how copyright protect boat design images?

Discussion in 'Boat Design' started by gp333, May 31, 2009.

  1. gp333
    Joined: Mar 2009
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    gp333 Junior Member

    how simplest and cheapest copyright protect boat design images worldwide?

    any help?
     
  2. clmanges
    Joined: Jul 2008
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    clmanges Senior Member

    Copyright is yours, legally (in some countries), as soon as you produce the image in a fixed medium. Contact the copyright office for the appropriate form to register it with.

    In the meantime, you need proof that you were the first one to have made this image. You can do this for free, and it's nearly foolproof, although it may be difficult to recover that proof later.

    Simply send it to yourself as an email attachment. The email server stamps the item with a date-and-time stamp, which would be very difficult to manipulate or fake by someone wishing to steal your material.

    Be sure to print a hard copy of the email and its attachment, and store this securely. Then, get the official registration (probably $20 for US copyrights).
     
  3. Luckless
    Joined: Mar 2009
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    Luckless Senior Member

    Sadly, the random methods of "poor man's copyright" are bull. Mailing things to yourself is not a means of establishing copyright, emailing is even worse. Digital data is very easy to tamper with after all.
     
  4. PAR
    Joined: Nov 2003
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    PAR Yacht Designer/Builder

    In most countries, you need to have a circle C symbol on the work AND have applied for copyright, to be afforded any protection.

    Ultimately it's worthless, if you can't afford to defend the copyright. Copyright protection is only effective if you can withstand a litigation battle, which typically run about 7 years in legal fees. If you can't do this, you can only hope the circle C symbol will scare off potential copiers.
     
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  5. Alik
    Joined: Jul 2003
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    Alik Senior Member

    I wonder how some designers put copyright on every small sheet of paper. Actually, image of boat has no value without building plans, calculations, specifications, etc.

    If You don't want images of boat 'stolen' - just don't publish them. This is the cheapest and simplest way to keep copyright :)
     
  6. Ad Hoc
    Joined: Oct 2008
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    Ad Hoc Naval Architect

    If you're talking about a picture, just a picture.....if you take the picture, you own that picture and can do whatever you like with it.

    If you acquired the picture/image from another source, such as the Internet, then it gets a bit tricky, but unless there is a "copyright" of sorts (in small print refering to the image), it is open season.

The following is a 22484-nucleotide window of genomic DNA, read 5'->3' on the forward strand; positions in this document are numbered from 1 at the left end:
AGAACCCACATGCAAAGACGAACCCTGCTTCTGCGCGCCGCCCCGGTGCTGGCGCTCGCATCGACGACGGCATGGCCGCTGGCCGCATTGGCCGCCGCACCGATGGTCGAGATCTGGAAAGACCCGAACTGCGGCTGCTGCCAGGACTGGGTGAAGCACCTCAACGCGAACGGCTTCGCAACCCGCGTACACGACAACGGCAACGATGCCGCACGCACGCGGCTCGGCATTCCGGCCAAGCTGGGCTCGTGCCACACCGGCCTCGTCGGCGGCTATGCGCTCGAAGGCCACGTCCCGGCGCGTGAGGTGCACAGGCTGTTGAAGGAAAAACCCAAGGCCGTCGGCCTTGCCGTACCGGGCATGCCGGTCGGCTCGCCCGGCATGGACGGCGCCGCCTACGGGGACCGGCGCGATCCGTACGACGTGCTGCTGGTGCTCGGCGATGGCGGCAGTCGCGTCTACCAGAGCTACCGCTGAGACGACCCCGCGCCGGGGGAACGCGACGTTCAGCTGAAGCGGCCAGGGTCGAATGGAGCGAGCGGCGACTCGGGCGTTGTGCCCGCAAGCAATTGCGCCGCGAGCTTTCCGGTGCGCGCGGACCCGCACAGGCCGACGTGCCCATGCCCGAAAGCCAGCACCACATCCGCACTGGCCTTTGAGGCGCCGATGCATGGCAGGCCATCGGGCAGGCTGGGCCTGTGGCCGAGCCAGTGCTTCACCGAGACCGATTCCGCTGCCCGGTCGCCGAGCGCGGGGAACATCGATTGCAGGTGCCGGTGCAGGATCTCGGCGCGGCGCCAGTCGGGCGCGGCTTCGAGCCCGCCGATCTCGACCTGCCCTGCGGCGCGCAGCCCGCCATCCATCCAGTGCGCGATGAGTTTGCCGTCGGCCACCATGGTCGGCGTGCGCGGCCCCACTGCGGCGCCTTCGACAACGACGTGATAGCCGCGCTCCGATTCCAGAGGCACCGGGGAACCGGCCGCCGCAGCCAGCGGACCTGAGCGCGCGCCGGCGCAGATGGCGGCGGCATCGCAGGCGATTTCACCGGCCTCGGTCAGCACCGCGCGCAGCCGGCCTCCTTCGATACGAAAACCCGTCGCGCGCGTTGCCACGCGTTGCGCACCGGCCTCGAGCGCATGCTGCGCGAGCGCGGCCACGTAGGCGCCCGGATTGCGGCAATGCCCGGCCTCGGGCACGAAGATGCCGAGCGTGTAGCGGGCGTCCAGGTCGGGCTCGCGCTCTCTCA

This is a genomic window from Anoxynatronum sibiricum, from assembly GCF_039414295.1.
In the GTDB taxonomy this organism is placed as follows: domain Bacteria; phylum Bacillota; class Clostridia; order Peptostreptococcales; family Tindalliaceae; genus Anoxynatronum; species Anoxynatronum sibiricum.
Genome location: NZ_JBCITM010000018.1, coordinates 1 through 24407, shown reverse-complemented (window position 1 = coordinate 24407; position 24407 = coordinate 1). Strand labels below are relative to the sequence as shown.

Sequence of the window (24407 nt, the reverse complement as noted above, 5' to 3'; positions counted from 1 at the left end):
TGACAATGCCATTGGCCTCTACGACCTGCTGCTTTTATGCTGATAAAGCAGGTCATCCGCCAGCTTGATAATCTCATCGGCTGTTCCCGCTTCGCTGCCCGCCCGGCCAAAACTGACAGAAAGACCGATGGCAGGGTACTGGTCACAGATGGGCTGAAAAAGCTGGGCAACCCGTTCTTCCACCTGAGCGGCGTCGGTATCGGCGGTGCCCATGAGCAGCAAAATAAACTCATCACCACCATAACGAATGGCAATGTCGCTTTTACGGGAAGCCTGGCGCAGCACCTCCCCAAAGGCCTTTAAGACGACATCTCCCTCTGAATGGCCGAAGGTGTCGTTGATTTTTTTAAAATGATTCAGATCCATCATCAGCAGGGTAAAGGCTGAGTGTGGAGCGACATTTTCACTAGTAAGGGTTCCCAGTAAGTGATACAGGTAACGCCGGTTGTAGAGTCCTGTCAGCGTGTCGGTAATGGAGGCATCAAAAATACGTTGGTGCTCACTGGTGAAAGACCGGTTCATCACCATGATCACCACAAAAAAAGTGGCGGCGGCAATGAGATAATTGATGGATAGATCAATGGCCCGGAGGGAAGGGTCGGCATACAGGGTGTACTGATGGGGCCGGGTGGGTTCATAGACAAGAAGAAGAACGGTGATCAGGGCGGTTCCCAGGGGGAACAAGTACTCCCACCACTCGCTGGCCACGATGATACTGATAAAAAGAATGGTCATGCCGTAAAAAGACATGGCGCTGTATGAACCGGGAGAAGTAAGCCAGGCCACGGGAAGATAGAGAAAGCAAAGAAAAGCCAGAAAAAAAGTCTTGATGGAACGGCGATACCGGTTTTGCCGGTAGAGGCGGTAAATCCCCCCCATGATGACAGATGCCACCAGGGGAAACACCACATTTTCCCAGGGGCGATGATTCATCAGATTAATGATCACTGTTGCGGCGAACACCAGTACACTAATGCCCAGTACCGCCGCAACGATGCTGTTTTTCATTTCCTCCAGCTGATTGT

7. Wynand N
    Joined: Oct 2004
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    Wynand N Retired Steelboatbuilder

    then again, nothing is new anymore:rolleyes:
    Boats are as old as man himself and everything had been tried, thought out somewhere in the past. Many a new "innovations" are actually old cheese. Only reason not done before was the lack of technology and materials at the time.

    and a boat look like a boat, like a boat, like a boat....;)
     
  8. Chris Ostlind

    Chris Ostlind Previous Member

    A copyright is pretty easy to get on your original work. Here in the USA, the info is available from the U.S. Patent and Trademark Office (USPTO) The rules are fairly straight-forward.

    I've been a professional photographer for more than 35 years now and the copyright business has become routine in my work.

    In this day and age of the Internet, there is stuff flying all over the place and this rights thing may look to be very confusing. It's all about recognizing that the ownership of an original work rests with he who creates the work... until and unless he sells, or gives away, the rights in writing.

    If the conflict is International in scope, it all comes down to the acknowledgement of the various countries to honor the copyright claims of other nations. Obtaining a copyright in each and every nation would be absolutely mind-boggling. Enforcing said copyright would become a lifelong task.

    Of the posts here on the topic, PAR has it as close as one can get. If you have neither the time nor the money to pursue a legal action, then ultimately, the whole deal is just a pretty sheet of paper.

    A copyright holder does not "have to" put the circle c mark on all their work to be protected. It's nice to have it that way if you are going off to court as it makes for more of a hammer-down scenario, but it is not necessary. The claim of original, creative work is implied and protectable as long as you make the application with the USPTO and sometimes, even when you do not.

    It is not OK to nab someone's good works without permission. Just because you see it on the Internet, does not mean you can just swipe the imagery. I know, people do it all the time and it seems like it's just peachy..... but, it isn't.